…The Lethbridge Police Service said officers were called to the restaurant Monday morning for reports of a person in a stormtrooper costume carrying a firearm. A news release Tuesday said when officers arrived, the person dropped the weapon but didn’t initially comply with directions to get down on the ground.

Whalen disputes the account that his employee didn’t obey police commands. When officers arrived, she immediately dropped the weapon and put her hands up, he said.

But Whalen said that the stormtrooper helmet makes it hard to hear and to be heard. It also makes it difficult to move, let alone to kneel or get down on your stomach. Whalen said this may have caused a delay in the employee getting on the ground.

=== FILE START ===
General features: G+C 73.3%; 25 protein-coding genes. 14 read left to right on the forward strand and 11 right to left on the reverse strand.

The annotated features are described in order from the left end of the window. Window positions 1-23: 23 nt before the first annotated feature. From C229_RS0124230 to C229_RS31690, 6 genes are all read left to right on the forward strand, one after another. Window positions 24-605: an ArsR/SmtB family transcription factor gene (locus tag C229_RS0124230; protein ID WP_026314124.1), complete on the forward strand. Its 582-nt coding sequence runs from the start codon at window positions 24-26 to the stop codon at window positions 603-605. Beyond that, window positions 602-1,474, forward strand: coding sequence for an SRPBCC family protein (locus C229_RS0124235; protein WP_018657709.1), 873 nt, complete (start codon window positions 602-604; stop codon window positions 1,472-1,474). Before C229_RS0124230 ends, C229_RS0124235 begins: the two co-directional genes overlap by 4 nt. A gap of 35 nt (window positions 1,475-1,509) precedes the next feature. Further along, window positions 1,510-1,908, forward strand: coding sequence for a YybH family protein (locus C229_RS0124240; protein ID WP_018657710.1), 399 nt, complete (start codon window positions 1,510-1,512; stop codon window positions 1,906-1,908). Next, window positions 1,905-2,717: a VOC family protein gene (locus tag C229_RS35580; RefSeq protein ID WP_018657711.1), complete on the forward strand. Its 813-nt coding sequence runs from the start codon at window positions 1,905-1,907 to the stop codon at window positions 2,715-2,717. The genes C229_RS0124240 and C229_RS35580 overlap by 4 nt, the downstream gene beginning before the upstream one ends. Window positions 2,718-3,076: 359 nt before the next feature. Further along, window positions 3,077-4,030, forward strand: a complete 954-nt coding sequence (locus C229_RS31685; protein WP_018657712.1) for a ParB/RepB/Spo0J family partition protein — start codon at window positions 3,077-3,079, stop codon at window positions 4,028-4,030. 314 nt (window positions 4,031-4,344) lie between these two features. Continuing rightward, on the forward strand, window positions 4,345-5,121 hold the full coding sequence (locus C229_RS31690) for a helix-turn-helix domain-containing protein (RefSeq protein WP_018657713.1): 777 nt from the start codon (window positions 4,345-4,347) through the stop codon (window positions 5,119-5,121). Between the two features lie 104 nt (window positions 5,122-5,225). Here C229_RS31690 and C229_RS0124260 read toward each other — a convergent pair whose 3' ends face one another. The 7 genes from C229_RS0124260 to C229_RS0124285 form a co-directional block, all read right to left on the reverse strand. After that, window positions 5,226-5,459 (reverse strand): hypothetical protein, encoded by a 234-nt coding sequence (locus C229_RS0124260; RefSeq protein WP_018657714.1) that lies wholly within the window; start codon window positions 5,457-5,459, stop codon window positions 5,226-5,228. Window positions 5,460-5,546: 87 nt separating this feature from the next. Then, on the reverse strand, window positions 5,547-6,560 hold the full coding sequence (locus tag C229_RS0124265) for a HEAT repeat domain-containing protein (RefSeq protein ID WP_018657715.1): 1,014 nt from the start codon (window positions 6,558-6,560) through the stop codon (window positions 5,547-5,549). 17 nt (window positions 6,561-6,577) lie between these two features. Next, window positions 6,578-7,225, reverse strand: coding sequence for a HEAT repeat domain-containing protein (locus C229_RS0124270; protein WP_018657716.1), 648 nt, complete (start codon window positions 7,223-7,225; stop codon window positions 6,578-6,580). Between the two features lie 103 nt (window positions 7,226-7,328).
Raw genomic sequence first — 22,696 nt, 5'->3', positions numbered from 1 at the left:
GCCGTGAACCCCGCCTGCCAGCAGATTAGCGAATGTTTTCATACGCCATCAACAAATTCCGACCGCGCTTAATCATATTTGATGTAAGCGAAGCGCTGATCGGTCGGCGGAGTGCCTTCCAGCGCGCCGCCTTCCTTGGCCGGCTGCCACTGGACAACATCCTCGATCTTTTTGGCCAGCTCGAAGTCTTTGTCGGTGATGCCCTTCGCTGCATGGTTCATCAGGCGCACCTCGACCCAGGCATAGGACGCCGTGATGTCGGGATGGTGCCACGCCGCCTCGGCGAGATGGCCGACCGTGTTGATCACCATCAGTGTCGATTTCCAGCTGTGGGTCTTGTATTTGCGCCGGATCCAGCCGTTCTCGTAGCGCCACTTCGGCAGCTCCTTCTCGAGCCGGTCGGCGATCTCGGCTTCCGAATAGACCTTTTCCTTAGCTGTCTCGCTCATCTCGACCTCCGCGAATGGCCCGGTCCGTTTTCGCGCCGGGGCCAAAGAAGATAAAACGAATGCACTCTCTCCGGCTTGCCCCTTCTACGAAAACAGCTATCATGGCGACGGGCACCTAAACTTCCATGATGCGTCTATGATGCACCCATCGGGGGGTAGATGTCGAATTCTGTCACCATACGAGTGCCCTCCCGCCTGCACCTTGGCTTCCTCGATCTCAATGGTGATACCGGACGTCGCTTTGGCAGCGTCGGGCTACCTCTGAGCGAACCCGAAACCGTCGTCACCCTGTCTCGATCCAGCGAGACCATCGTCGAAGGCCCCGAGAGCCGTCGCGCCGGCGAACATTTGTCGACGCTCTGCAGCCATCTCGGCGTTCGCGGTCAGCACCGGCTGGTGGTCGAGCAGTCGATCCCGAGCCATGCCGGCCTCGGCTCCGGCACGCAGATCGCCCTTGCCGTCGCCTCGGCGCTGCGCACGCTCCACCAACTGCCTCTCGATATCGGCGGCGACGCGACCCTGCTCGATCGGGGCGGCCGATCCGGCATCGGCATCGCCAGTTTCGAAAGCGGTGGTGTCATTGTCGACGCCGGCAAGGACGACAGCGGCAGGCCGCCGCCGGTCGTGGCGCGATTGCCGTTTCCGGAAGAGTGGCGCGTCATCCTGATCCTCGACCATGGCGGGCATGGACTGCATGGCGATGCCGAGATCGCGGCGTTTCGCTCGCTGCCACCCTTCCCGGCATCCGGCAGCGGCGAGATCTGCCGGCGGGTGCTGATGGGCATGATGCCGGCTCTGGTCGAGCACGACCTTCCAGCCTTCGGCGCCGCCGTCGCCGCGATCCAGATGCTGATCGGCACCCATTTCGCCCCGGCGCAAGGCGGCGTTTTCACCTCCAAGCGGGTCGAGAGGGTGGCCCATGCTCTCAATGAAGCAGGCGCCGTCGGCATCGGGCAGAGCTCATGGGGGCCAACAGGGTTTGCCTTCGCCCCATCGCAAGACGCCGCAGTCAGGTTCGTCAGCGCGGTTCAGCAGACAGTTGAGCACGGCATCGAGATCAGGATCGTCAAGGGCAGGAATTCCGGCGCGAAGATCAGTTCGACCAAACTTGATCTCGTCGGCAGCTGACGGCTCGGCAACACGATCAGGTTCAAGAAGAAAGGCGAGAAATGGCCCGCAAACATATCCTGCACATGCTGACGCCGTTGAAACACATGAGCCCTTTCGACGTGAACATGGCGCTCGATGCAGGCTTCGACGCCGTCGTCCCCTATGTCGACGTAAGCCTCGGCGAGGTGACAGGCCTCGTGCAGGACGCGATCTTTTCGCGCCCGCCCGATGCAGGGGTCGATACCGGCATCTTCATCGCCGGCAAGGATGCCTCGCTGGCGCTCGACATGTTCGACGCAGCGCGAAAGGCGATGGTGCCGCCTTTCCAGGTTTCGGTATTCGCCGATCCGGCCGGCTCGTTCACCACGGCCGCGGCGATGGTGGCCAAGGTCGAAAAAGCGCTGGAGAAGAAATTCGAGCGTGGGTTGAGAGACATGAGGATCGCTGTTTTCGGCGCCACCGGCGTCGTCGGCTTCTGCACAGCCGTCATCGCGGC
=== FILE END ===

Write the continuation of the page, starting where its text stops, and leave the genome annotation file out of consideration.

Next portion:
“It’s not the easiest thing to kneel down in. You can’t even sit down in it. It takes 20 minutes to put on.”

(10) TODAY IN HISTORY.

  • May 6, 1956 Dimension X’s “Knock” aired. It was based on Fredric Brown’s story of the same name, first published in the December 1948 issue of Thrilling Wonder Stories. It was the first of three adaptations of his story, with the latter ones being X Minus One and Sci Fi Channel’s Seeing Ear Theatre. This version was adapted was by Ernest Kinroy. Fred Wiehe and Edward King were the directors. Norman Rose was heard as both announcer and narrator. The entire script can be summed up as “The last man on Earth sat alone in a room. There was a knock on the door…” Frederic Brown is the running for two Retro Hugos this year, one for Best Novelette for “Arena” and another for Best Short Story for “And the Gods Laughed“. You can hear “Knock” here.

(11) TODAY’S BIRTHDAYS.

[Compiled by Cat Eldridge.]